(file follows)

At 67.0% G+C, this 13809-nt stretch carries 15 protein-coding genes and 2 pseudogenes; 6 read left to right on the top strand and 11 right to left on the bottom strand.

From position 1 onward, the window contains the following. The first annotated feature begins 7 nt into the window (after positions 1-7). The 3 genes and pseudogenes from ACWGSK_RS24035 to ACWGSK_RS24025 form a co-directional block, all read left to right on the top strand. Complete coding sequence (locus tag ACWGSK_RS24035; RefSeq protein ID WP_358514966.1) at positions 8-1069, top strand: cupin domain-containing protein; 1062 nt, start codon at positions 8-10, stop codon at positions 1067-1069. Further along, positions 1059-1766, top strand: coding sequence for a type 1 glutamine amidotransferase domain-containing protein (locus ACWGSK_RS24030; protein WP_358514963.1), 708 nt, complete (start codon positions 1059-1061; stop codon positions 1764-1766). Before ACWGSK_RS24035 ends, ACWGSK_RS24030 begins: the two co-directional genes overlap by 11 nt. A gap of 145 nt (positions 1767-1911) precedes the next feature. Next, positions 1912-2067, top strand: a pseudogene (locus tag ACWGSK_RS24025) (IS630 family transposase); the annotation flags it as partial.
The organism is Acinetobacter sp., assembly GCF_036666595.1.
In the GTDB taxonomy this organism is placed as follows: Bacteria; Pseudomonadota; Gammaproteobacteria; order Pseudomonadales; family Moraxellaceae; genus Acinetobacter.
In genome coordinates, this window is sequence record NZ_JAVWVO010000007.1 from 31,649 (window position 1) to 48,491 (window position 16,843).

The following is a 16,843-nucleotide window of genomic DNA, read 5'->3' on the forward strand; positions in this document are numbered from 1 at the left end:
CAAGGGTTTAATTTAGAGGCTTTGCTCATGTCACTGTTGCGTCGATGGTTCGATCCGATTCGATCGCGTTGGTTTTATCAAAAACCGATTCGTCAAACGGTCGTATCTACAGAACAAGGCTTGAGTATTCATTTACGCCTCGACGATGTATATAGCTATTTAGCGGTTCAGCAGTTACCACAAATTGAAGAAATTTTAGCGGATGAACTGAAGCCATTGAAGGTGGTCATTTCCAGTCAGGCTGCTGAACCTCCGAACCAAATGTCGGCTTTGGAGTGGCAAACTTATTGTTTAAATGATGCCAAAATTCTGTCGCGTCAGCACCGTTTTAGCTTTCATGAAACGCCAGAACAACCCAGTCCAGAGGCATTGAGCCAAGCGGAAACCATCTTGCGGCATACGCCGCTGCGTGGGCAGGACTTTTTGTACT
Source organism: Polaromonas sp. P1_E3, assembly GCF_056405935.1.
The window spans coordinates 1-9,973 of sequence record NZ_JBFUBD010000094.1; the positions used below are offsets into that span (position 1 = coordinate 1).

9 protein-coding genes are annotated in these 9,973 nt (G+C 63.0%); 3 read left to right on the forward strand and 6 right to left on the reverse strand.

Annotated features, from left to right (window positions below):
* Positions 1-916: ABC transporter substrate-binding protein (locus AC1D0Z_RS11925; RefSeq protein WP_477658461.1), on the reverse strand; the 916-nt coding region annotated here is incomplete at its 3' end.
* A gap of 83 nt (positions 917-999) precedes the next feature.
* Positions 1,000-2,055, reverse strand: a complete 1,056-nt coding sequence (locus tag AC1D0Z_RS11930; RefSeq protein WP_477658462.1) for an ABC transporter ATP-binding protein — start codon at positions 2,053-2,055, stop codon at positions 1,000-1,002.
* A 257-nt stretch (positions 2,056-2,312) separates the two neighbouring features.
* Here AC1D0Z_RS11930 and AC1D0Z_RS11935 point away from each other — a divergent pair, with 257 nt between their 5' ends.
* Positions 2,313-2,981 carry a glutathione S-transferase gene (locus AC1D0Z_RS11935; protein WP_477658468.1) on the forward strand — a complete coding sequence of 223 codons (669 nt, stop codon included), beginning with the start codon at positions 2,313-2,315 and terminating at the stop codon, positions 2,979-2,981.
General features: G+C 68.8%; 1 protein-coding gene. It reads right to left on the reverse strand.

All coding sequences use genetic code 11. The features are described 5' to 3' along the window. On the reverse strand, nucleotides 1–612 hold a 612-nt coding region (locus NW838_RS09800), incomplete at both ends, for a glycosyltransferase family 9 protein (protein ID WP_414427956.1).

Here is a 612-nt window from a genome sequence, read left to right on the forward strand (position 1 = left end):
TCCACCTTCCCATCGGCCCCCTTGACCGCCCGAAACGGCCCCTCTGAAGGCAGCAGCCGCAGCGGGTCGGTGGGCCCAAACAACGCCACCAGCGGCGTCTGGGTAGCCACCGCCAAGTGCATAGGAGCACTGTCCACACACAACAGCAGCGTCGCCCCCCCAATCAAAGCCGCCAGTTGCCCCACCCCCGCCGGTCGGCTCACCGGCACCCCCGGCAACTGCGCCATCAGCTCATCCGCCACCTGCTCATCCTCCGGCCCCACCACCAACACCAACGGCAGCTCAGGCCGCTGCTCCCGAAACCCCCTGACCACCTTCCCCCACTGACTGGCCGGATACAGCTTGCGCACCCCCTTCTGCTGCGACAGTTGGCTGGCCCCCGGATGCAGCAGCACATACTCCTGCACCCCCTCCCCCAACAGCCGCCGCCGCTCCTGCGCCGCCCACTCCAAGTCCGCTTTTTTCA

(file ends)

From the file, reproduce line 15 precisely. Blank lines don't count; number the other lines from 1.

* A 257-nt stretch (positions 2,056-2,312) separates the two neighbouring features.